We are halfway through Advent. What is Advent? It is the 4 week season that began on Sunday December 1st and continues to Tuesday December 24. Advent is also the beginning of the Church year. What does all this mean for you? It means that Advent is a time to look back to ponder Mary (an unwed pregnant teenager), Joseph (most famous stepdad), & Jesus (long promised baby messiah) in a manger in Bethlehem. Advent is also a time to look forward to Jesus returning in the clouds. How does Advent affect you? We can go deeper than nativities, shopping, carols, and Christmas lights.
Advent continued this past Sunday with readings from Isaiah, Romans, and Matthew. In Isaiah we heard prophesy of a time when all creation is at peace; the wolf and the lamb, children and poisonous snakes, bears and cows, etc. We live in Alaska. We know bears and wolves, but happily not snakes. We know that bears and wolves are predators to be respected and feared. We know that peaceful co-existence of predator and prey (wolves and sheep, cows and bears) is counter intuitive. Isaiah is powerful to hear and contemplate.
In the reading from Paul’s letter to the Church in Rome, Paul encourages the church “…to live in harmony with one another…” Harmony and peaceful co-existence within a church is not always easy. God is again at work in a mighty, powerful, and meaningful way.
In the Gospel lesson from Matthew, we hear of John the Baptist. He is a unique character in the Gospel. He is a rugged individualist who speaks against religious leaders and gathers followers in the wilderness. He survives off the land and baptizes in the river while proclaiming one who is greater. I can imagine him doing well in Alaska.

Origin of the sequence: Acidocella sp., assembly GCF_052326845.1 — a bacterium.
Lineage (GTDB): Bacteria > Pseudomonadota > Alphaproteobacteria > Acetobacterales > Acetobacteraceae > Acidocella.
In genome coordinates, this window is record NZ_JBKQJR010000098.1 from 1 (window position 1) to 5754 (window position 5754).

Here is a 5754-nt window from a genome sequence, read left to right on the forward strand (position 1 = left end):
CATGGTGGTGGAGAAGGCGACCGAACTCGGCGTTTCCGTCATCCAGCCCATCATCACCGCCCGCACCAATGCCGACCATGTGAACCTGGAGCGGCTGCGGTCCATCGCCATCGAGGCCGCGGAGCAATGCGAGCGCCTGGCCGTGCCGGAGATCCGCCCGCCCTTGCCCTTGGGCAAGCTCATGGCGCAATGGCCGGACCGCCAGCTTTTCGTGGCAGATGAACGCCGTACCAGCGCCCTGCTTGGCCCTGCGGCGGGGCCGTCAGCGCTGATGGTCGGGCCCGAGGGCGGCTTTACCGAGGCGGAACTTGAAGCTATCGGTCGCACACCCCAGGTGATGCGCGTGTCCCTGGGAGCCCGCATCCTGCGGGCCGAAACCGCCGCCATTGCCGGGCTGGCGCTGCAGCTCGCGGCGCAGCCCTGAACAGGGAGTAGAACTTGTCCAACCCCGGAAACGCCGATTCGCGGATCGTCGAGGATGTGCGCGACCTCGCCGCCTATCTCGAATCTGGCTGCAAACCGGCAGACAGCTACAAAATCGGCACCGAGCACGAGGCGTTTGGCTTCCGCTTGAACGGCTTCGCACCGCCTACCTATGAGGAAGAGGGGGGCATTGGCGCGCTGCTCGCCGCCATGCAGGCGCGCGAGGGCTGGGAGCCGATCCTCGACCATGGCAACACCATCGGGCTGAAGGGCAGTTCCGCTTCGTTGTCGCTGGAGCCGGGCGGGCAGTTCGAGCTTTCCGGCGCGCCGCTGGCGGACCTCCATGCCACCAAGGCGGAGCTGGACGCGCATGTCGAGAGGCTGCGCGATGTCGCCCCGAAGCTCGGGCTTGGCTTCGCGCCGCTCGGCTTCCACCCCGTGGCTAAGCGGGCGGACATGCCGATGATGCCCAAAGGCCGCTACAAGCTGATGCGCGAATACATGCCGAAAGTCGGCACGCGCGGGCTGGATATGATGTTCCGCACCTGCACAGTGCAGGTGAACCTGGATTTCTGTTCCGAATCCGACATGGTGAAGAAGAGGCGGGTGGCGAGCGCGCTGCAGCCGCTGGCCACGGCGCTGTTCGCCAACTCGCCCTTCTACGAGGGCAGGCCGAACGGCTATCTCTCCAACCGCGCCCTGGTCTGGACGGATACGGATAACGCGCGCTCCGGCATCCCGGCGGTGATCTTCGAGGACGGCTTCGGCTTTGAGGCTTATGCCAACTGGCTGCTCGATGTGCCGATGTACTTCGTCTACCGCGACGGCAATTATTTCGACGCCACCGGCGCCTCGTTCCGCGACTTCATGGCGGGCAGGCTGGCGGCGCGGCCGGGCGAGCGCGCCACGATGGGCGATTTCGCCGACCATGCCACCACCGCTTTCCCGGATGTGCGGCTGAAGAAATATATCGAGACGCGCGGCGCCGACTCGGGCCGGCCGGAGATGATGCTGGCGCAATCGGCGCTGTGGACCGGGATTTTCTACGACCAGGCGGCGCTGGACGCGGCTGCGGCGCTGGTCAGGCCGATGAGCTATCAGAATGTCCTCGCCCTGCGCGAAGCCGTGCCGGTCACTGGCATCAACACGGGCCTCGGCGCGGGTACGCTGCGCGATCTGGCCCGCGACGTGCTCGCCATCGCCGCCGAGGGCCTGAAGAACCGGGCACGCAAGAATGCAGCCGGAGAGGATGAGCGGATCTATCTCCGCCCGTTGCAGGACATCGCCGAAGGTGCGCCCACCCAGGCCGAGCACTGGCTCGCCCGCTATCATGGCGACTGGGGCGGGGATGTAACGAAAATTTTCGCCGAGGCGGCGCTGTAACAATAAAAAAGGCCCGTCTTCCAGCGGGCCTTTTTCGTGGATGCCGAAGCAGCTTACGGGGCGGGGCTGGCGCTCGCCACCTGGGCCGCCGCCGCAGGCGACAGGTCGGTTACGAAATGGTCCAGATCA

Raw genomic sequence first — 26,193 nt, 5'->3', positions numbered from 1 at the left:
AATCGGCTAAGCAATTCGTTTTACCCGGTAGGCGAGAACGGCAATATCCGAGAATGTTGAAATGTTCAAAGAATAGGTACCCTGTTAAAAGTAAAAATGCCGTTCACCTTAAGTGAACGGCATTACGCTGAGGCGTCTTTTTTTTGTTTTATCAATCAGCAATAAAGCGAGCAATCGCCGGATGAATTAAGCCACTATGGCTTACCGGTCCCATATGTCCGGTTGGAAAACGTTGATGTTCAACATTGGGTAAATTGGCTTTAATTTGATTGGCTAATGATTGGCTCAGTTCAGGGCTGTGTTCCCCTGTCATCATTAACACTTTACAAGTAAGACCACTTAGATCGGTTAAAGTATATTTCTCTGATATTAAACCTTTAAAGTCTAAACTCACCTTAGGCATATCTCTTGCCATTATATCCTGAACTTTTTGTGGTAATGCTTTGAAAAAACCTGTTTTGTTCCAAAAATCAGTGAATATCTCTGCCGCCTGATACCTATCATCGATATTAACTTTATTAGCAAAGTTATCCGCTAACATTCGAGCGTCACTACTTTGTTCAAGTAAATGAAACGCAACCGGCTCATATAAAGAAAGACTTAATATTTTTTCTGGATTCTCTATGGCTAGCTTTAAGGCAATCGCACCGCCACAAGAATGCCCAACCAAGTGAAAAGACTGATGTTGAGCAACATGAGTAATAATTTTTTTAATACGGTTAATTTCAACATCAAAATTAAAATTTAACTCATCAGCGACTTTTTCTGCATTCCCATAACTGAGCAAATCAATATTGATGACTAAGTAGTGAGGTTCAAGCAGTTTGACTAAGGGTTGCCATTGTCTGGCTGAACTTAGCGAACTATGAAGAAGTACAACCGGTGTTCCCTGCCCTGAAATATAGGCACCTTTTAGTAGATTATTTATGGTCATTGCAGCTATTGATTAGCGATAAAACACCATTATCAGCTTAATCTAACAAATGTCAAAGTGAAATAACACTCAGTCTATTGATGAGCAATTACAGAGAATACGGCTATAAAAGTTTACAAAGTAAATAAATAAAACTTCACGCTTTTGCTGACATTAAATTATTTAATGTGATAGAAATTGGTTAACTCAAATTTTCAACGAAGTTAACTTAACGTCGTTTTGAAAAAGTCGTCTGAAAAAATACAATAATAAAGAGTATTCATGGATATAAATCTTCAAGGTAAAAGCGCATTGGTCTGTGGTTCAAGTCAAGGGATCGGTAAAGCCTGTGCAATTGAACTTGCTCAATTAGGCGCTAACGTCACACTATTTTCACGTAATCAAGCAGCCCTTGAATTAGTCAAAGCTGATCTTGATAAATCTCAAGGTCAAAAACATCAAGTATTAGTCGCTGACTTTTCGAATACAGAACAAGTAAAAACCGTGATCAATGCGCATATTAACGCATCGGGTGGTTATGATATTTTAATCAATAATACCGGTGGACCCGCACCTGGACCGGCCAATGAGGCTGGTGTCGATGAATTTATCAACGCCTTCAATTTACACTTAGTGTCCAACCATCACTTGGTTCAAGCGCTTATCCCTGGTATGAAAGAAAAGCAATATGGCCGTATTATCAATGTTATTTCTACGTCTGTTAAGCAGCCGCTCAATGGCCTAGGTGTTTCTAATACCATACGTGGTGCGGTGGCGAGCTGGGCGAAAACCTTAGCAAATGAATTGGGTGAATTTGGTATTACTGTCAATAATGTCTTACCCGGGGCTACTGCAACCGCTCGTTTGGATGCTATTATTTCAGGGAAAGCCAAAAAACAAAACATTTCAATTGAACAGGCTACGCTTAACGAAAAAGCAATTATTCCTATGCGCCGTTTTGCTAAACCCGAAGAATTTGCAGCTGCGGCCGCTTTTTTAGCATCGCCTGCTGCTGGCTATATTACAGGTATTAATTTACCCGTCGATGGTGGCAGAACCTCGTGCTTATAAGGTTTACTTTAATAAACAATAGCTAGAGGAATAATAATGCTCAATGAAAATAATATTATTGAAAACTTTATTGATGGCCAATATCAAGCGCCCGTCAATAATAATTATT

What do these three readings have in common? They are all examples, to quote from the Lord’s prayer, of “…Thy kingdom come, Thy will be done…” Consider the implications of that phrase. Whose kingdom? Is it a kingdom in Fairbanks, Juneau, or Washington DC? Who is on the throne of this Kingdom? Is it an elected official of a particular party? Are you on the throne of your kingdom?
Whose will are you most concerned about? Is it the will of the majority of residents of Fairbanks, or Alaska, or our great nation? Maybe it’s your own will or the will of your family and friends that most concerns you. That’s certainly understandable. What would it be like if we lived a life wherein “God’s will” was more important than each of our own wills? How would that work? What would that feel like?
We are halfway through Advent. Christmas is quickly approaching. We see Jesus in a barn, for there was no room for the Messiah and his family. Do you make room for the Messiah? We also look to the clouds for Jesus’ return. Do you imagine what that will be like? We hear prophesies of a completely different world following Jesus’ return and the coming of His kingdom. Do you ponder how things will change?
I wish you a meaningful Advent and a very Merry Christmas. Ponder the thoughts above as you look back to the manger, forward to the second coming, and all around for God’s Kingdom and Will to be done.
The Rev. Stephen Reed
Printed in the Fairbanks Daily News-Miner's Faith section on December 13, 2019
Married 27 years, 2 kids, 1 cat and 1 dog. Ordained & Chaplain for 20 years. Ministry philosophy - we're all in this together and Jesus leads the way. Hobbies: working in the woodshed, teaching, and competitive shooting